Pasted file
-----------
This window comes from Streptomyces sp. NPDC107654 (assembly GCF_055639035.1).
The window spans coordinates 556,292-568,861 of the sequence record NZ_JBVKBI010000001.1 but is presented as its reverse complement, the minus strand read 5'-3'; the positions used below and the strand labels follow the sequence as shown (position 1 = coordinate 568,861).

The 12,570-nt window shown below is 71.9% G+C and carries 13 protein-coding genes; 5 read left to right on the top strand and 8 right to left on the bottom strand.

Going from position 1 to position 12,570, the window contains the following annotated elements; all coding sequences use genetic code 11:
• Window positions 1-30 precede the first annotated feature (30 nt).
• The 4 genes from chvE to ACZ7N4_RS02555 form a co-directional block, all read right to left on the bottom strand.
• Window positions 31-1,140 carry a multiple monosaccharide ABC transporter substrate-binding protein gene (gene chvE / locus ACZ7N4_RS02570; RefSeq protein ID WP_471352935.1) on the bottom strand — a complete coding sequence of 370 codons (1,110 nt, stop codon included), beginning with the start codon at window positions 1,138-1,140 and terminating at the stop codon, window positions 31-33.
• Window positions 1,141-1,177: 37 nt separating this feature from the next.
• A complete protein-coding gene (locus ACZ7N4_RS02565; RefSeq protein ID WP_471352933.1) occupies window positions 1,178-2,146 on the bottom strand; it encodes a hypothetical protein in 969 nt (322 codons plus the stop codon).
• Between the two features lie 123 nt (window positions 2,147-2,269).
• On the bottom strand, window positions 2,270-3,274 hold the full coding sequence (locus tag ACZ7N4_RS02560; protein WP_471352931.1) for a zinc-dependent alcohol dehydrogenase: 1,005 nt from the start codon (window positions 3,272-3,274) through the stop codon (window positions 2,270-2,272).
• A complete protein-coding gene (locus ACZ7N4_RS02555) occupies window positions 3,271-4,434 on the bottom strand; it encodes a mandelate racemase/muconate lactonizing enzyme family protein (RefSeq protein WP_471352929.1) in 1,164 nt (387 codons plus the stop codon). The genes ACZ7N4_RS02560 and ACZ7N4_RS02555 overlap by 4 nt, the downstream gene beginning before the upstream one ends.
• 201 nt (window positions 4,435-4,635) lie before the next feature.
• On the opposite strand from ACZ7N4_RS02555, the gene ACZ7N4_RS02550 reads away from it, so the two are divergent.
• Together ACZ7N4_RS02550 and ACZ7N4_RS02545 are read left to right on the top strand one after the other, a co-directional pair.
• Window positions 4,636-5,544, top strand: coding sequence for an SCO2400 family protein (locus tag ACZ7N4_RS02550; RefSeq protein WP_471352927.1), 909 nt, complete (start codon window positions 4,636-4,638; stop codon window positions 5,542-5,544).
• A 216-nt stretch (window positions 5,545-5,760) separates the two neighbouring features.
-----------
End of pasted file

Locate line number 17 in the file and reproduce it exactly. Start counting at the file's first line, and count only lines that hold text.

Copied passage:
• A 216-nt stretch (window positions 5,545-5,760) separates the two neighbouring features.